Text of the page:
THE ILLUSIONIST


the-illusionist_poster2006

DIRECTOR: Neil Burger

May Contain Spoilers!

What a disappointment. Maybe it’s because it was being compared, favourably this time, to Christopher Nolan’s, The Prestige (2006), 2006’s years over magic movie, which I absolutely loved, but at the time, the comparisons where less fair. But as the years have passed, many have seen this as been overlooked and overshadowed by Nolan’s movie and it was these comments which drove to me finally give this one a chance. But sadly, I needed have bothered.

It is the lesser of the two films by a long chalk. The only real element which I liked and one which sets it apart from most films of the last 80 years is its style, filmed and mastered to mimic the style of silent film making of the turn of the 20th century film making, with a sepia tone, though the film is in colour, an over use of vignetting and a gentle flicker as the candle would have done in those days.

The problem is that its internal logic failed, or if it don’t, it was so contrived that I didn’t get it. Major plot twist alert, but only if you can’t see the most blatantly telegraphed twist ever. The plot is simple. Teenager meets a magician and learned his trade. He falls for upper class girl and pair are separated. Her then spends the next 15 travelling the world and when his comes back, he is a renowned magician or illusionist. The pair are reunited but she is to be married to the Crown Prince Leopold (Rufus Sewell), who is planning to overthrow his father for some reason.

The pair then concoct the Illusion of her death in order that the Prince will kill himself and therefore free the two lovers to pursue their romance. This works but the illusions culminate in a ghostly, spiritual manner in which the spectres of the dead are resurrected on stage. This makes no sense unless he drugged the audiences, which may be what he did but that would only work if he actually possessed some form of magical powers.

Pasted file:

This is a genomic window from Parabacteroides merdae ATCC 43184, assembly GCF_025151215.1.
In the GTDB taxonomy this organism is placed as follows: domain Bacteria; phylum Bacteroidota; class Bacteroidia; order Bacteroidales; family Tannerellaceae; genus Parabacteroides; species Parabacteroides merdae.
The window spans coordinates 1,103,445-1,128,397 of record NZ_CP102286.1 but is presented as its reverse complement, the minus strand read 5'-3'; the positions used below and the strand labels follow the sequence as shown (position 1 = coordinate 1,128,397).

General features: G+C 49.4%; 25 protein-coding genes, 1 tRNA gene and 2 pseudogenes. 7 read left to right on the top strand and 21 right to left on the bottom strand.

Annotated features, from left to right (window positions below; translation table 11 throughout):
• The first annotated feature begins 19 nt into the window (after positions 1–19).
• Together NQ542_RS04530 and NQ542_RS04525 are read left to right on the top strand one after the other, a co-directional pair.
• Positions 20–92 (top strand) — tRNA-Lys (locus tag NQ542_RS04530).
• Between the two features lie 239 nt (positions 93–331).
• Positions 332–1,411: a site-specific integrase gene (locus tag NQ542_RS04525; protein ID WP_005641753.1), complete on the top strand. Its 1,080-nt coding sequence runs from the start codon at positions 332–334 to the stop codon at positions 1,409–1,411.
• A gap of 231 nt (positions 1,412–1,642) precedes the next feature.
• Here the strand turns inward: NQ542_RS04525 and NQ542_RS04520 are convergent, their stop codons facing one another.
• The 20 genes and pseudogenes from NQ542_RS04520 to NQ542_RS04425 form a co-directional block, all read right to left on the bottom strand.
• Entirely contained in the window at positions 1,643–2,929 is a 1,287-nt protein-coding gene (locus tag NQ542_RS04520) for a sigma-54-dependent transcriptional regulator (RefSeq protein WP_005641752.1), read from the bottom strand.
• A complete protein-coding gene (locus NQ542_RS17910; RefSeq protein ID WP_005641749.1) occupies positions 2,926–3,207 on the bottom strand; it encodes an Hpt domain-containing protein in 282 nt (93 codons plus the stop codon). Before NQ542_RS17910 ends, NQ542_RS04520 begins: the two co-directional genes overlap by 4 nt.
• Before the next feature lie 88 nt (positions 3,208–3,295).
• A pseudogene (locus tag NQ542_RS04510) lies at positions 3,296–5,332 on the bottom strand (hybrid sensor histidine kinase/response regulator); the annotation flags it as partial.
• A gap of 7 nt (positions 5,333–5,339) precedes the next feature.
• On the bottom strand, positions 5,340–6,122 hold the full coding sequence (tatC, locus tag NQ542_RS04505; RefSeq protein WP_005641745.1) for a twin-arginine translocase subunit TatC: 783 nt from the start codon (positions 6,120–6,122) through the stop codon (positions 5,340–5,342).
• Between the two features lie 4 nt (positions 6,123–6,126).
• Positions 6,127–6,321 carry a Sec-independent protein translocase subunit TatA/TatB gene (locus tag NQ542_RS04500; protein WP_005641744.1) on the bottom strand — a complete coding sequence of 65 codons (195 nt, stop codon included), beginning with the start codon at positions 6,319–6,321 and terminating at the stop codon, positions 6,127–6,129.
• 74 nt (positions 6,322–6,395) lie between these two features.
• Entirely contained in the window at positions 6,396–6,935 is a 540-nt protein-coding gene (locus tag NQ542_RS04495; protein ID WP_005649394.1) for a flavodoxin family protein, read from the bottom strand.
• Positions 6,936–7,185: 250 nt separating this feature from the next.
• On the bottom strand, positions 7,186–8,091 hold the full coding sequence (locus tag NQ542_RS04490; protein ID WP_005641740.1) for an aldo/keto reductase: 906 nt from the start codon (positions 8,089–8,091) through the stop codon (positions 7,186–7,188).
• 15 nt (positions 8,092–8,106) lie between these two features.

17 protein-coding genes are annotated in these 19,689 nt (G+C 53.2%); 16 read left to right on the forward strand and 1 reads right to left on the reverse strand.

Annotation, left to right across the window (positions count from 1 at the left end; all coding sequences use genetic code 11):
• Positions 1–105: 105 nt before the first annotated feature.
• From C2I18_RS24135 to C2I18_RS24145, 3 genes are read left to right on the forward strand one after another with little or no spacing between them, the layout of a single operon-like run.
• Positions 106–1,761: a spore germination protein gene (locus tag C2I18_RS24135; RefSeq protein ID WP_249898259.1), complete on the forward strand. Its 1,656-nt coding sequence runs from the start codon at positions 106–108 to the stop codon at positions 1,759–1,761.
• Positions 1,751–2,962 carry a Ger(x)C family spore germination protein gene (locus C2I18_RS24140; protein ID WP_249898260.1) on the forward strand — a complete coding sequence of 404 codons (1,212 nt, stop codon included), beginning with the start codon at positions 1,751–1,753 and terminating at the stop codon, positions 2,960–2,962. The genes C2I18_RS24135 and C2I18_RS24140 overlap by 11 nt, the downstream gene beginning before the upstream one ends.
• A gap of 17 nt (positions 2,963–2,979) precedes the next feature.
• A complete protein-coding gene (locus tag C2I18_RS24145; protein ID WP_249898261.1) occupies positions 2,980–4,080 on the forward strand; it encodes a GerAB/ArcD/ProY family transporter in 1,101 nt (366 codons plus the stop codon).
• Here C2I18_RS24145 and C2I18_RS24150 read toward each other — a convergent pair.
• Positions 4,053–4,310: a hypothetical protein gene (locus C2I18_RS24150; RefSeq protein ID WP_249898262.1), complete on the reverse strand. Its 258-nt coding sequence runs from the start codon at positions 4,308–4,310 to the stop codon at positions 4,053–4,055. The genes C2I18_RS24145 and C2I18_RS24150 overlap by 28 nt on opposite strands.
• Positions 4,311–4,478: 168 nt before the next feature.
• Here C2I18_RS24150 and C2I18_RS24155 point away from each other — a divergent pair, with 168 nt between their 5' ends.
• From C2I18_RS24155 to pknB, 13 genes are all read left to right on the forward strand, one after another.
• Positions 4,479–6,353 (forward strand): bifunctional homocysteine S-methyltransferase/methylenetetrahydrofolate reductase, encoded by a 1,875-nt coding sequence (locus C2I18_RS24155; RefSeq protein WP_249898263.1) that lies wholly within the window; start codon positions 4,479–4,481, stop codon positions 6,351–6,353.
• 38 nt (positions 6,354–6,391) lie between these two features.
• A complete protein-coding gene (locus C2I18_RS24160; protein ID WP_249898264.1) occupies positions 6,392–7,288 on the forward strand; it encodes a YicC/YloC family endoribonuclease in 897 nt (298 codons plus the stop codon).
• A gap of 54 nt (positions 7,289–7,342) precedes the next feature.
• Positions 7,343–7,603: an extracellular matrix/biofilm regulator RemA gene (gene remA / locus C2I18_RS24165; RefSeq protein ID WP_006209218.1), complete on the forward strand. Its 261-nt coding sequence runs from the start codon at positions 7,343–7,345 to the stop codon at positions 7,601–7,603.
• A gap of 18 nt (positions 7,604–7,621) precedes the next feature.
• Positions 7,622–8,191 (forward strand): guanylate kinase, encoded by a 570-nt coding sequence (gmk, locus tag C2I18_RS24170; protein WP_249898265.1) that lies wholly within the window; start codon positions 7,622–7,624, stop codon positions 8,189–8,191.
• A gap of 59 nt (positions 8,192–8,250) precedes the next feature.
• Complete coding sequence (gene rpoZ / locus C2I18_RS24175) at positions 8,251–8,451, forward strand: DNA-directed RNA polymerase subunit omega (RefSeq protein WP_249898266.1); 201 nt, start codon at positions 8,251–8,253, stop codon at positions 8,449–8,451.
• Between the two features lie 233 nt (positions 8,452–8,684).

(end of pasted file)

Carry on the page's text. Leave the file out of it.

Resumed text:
But either way, the plot was transparent leaving the final scene in which Paul Giamatti, the police inspector who had been pursuing him throughout the film, pieces it all together, in the style of the sixth sense! It failed. Maybe it is just me and that fact that I can’t stand depictions of Vienna on-screen, but it didn’t work for me. The illusions seemed to be pretty clear to me, a series of special effects and that, without any real attempt to explain of demonstrate how they were achieved on-screen, made the whole affair a very hollow one.

The Prestige is the worthy winner of this magic face off. Without a doubt!


Advertisements

Leave a Reply

Fill in your details below or click an icon to log in:

WordPress.com Logo

You are commenting using your WordPress.com account. Log Out / Change )

Twitter picture

You are commenting using your Twitter account. Log Out / Change )

Facebook photo

You are commenting using your Facebook account. Log Out / Change )

Google+ photo

You are commenting using your Google+ account. Log Out / Change )

Connecting to %s